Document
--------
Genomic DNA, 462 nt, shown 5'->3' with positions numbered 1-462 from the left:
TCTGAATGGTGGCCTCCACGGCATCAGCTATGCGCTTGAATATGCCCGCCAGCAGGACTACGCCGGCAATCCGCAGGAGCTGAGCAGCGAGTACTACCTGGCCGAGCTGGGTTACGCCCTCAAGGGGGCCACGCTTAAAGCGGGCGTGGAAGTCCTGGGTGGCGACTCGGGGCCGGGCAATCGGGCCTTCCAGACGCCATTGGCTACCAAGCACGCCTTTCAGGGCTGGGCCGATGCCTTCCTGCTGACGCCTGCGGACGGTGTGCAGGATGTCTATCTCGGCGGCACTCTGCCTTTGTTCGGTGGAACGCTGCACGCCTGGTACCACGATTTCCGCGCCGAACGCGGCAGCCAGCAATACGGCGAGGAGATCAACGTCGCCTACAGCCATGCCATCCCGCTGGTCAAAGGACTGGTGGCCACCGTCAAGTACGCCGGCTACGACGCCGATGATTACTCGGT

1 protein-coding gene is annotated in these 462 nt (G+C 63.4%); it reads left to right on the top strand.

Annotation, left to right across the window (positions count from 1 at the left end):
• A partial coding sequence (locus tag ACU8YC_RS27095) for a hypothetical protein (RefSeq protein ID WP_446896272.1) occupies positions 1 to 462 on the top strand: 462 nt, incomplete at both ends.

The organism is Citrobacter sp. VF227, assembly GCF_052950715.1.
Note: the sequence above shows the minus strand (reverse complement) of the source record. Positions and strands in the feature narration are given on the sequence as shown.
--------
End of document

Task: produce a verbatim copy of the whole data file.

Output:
Genomic DNA, 462 nt, shown 5'->3' with positions numbered 1-462 from the left:
TCTGAATGGTGGCCTCCACGGCATCAGCTATGCGCTTGAATATGCCCGCCAGCAGGACTACGCCGGCAATCCGCAGGAGCTGAGCAGCGAGTACTACCTGGCCGAGCTGGGTTACGCCCTCAAGGGGGCCACGCTTAAAGCGGGCGTGGAAGTCCTGGGTGGCGACTCGGGGCCGGGCAATCGGGCCTTCCAGACGCCATTGGCTACCAAGCACGCCTTTCAGGGCTGGGCCGATGCCTTCCTGCTGACGCCTGCGGACGGTGTGCAGGATGTCTATCTCGGCGGCACTCTGCCTTTGTTCGGTGGAACGCTGCACGCCTGGTACCACGATTTCCGCGCCGAACGCGGCAGCCAGCAATACGGCGAGGAGATCAACGTCGCCTACAGCCATGCCATCCCGCTGGTCAAAGGACTGGTGGCCACCGTCAAGTACGCCGGCTACGACGCCGATGATTACTCGGT

1 protein-coding gene is annotated in these 462 nt (G+C 63.4%); it reads left to right on the top strand.

Annotation, left to right across the window (positions count from 1 at the left end):
• A partial coding sequence (locus tag ACU8YC_RS27095) for a hypothetical protein (RefSeq protein ID WP_446896272.1) occupies positions 1 to 462 on the top strand: 462 nt, incomplete at both ends.

The organism is Citrobacter sp. VF227, assembly GCF_052950715.1.
Note: the sequence above shows the minus strand (reverse complement) of the source record. Positions and strands in the feature narration are given on the sequence as shown.